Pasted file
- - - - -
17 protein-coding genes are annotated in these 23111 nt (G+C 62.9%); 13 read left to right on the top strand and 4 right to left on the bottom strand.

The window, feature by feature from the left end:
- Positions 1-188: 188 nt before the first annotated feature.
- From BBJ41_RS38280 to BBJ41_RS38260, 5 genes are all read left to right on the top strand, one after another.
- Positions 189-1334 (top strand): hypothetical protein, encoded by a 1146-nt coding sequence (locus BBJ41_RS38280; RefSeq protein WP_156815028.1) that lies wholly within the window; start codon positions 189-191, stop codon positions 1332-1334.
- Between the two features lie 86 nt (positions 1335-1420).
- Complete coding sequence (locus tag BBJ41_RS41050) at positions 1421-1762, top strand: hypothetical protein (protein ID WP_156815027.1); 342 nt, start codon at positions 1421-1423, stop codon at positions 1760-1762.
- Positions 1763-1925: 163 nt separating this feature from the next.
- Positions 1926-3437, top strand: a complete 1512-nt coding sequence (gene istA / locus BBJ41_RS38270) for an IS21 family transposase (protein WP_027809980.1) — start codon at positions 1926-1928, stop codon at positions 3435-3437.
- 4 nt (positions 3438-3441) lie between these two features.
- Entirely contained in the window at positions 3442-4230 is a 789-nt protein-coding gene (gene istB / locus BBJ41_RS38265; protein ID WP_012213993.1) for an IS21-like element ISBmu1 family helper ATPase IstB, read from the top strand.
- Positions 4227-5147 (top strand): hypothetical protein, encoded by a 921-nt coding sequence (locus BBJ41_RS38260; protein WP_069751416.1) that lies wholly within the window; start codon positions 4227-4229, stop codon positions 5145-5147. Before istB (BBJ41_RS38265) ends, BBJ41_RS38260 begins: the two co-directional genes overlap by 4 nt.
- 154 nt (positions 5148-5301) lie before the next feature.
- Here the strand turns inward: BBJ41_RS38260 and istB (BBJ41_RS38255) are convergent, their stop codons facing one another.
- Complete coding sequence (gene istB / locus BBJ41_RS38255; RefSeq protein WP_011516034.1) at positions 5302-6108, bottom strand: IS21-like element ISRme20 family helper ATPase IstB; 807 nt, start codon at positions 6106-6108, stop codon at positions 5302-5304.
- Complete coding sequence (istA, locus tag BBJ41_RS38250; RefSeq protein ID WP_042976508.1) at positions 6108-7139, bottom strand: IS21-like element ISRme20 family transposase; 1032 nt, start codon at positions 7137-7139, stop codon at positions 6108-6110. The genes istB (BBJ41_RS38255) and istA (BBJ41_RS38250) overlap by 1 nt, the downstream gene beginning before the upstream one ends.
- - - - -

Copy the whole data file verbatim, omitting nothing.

17 protein-coding genes are annotated in these 23111 nt (G+C 62.9%); 13 read left to right on the top strand and 4 right to left on the bottom strand.

The window, feature by feature from the left end:
- Positions 1-188: 188 nt before the first annotated feature.
- From BBJ41_RS38280 to BBJ41_RS38260, 5 genes are all read left to right on the top strand, one after another.
- Positions 189-1334 (top strand): hypothetical protein, encoded by a 1146-nt coding sequence (locus BBJ41_RS38280; RefSeq protein WP_156815028.1) that lies wholly within the window; start codon positions 189-191, stop codon positions 1332-1334.
- Between the two features lie 86 nt (positions 1335-1420).
- Complete coding sequence (locus tag BBJ41_RS41050) at positions 1421-1762, top strand: hypothetical protein (protein ID WP_156815027.1); 342 nt, start codon at positions 1421-1423, stop codon at positions 1760-1762.
- Positions 1763-1925: 163 nt separating this feature from the next.
- Positions 1926-3437, top strand: a complete 1512-nt coding sequence (gene istA / locus BBJ41_RS38270) for an IS21 family transposase (protein WP_027809980.1) — start codon at positions 1926-1928, stop codon at positions 3435-3437.
- 4 nt (positions 3438-3441) lie between these two features.
- Entirely contained in the window at positions 3442-4230 is a 789-nt protein-coding gene (gene istB / locus BBJ41_RS38265; protein ID WP_012213993.1) for an IS21-like element ISBmu1 family helper ATPase IstB, read from the top strand.
- Positions 4227-5147 (top strand): hypothetical protein, encoded by a 921-nt coding sequence (locus BBJ41_RS38260; protein WP_069751416.1) that lies wholly within the window; start codon positions 4227-4229, stop codon positions 5145-5147. Before istB (BBJ41_RS38265) ends, BBJ41_RS38260 begins: the two co-directional genes overlap by 4 nt.
- 154 nt (positions 5148-5301) lie before the next feature.
- Here the strand turns inward: BBJ41_RS38260 and istB (BBJ41_RS38255) are convergent, their stop codons facing one another.
- Complete coding sequence (gene istB / locus BBJ41_RS38255; RefSeq protein WP_011516034.1) at positions 5302-6108, bottom strand: IS21-like element ISRme20 family helper ATPase IstB; 807 nt, start codon at positions 6106-6108, stop codon at positions 5302-5304.
- Complete coding sequence (istA, locus tag BBJ41_RS38250; RefSeq protein ID WP_042976508.1) at positions 6108-7139, bottom strand: IS21-like element ISRme20 family transposase; 1032 nt, start codon at positions 7137-7139, stop codon at positions 6108-6110. The genes istB (BBJ41_RS38255) and istA (BBJ41_RS38250) overlap by 1 nt, the downstream gene beginning before the upstream one ends.